One of the other reasons is that we didn’t really tell anyone. There were two of us working on this programme and each of our bosses knew about it and that was about it. We didn’t go through the massive approvals and aligning with all of our markets etc.

We just believed in what we were doing and said ‘we’re going to do it’. I think that allowed it not only to have the speed but also have our vision come to life without it being watered down by everyone’s opinion.

RA: How do you measure the success of a campaign such as this?

AB: We had both an internal and an external objective for this campaign. The internal one was to help us get alignment around this interactive strategy that we created for Coke and it did that, so it clearly helped us achieve that objective.

The external one was we wanted to make sure that we were creating content that connected with our consumer and linked Coke as a brand that spreads moments of happiness. We also wanted to experiment with the power of our fans on Facebook.

So we wanted to see if we could create content that would go viral based on the merit of the content alone, not buying it or paying for the views but actually creating content that was good enough that consumers wanted to share. After a week it had a million views and after a month it had 2 million views, which for us at that time was amazing. So it definitely hit that objective as well.

RA: What advice would you offer on creating sharable video content?

AB: We did a lot of work before and after working on the video to understand why it was successful. There were four main things that we wanted to include in our content.


“Because it was all about sharing, none of the other mediums really mattered because we can’t really share TV or radio…”


The first one was it has to have an element of surprise and the unexpected to it to grab your attention.

The second piece is that it has to be relatable. You have to be able to imagine yourself in that situation so it has to feel realistic so that you can almost believe that you were there.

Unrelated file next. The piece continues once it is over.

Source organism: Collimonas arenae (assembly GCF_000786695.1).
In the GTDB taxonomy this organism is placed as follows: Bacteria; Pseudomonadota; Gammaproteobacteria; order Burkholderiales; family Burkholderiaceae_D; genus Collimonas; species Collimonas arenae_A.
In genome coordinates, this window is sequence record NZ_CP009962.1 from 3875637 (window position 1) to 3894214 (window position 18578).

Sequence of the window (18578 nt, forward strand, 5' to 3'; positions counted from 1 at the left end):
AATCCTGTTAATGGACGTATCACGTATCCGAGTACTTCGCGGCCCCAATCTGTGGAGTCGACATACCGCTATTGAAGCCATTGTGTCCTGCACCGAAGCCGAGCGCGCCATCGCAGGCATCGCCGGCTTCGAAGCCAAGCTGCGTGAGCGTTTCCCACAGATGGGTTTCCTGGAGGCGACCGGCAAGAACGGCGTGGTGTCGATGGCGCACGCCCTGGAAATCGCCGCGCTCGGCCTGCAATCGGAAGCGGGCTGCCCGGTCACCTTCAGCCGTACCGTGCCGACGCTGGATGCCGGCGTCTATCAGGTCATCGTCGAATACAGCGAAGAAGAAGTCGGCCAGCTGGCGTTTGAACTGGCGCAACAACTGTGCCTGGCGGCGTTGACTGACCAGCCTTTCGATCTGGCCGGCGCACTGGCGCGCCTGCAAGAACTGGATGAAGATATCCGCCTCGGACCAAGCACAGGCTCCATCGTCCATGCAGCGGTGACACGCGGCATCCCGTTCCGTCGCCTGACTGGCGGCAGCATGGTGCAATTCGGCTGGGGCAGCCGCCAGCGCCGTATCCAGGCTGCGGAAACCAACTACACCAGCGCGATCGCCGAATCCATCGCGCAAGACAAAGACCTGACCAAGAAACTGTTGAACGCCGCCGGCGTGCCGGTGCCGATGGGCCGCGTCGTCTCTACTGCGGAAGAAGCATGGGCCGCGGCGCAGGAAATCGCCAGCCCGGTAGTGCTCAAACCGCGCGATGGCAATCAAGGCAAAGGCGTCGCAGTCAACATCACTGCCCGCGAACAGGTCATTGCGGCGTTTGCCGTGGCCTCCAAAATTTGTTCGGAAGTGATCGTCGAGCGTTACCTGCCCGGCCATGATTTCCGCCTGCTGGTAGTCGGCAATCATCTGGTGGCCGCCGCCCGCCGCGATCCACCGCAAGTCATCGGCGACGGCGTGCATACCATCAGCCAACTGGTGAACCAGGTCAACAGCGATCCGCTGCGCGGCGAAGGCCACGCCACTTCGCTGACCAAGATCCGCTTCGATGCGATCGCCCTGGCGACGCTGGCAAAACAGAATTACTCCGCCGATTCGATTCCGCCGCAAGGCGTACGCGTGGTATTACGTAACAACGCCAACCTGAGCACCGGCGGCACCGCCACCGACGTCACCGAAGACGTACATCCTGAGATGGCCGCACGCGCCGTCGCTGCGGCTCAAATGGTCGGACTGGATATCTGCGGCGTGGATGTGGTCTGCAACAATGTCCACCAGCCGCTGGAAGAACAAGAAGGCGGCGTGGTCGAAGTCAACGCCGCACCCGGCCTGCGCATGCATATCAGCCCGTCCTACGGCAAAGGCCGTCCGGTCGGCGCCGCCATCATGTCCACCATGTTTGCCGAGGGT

The third piece is that it has to be emotional. If it doesn’t grab you emotionally, it’s not going to connect with you.

The fourth is this idea that we called the ‘got to see it’ factor. It leads you to think ‘Wow, I really want to show this to someone else and I feel comfortable in showing it to someone else’. If I’m going to share something on Facebook then it becomes a representation of myself so I need to be comfortable that this is good enough for me to share.

RA: How can media platforms best be used to communicate a message?

AB: Specifically, for ‘Where Will Happiness Strike Next?’, this programme was specifically crafted for online media – for YouTube really.

Because it was all about sharing, none of the other mediums really mattered because we can’t really share TV or radio, so social media was really the only one that allowed you to share.


“I guess you need to try and act more like a friend would act than a big brand trying to sell more products.”


RA: What advice would you offer on having an authentic and meaningful conversation with your customers online?

AB: ‘Where Will Happiness Strike Next?’ gave us something to have a conversation about, we learned that from the comments when we put it online. People started sharing it and writing comments. Initially the comments were ‘wow, that’s cool’, ‘where was that filmed?’, but then it started going to ‘wow, I wish I had one of those sort of machines in my school’ or ‘when are you going to come to North Dakota?’. That gave us something to talk about.

We picked up on this idea of people seeing it as relevant, and that they could see themselves in that situation. We were able to talk to people about why the truck needed to come to their college or their school.

We don’t try to act like a big brand who’s just shouting our marketing messages out at everyone and not really listening, but we try and listen more than we talk. I guess you need to try and act more like a friend would act than a big brand trying to sell more products. We must be authentic and act like a member of the community.

RA: Thank you AJ very much for your time and for your insights there.

AB: Thank you.




About the interviewee:

AJ is Senior Global Brand Manager for Coca-Cola, and has been defining strategy and managing execution for some of the world’s biggest and well-known brands and is currently heavily focused on brand strategy, digital communication, and innovation where he has led numerous award-winning projects. He has been building brands both from a global role and years of in-market experience in Japan and is currently focused on delivering brand love and brand value for Coca-Cola in an ever-evolving global marketplace.

Should pharma be listening more and engaging in more meaningful conversations?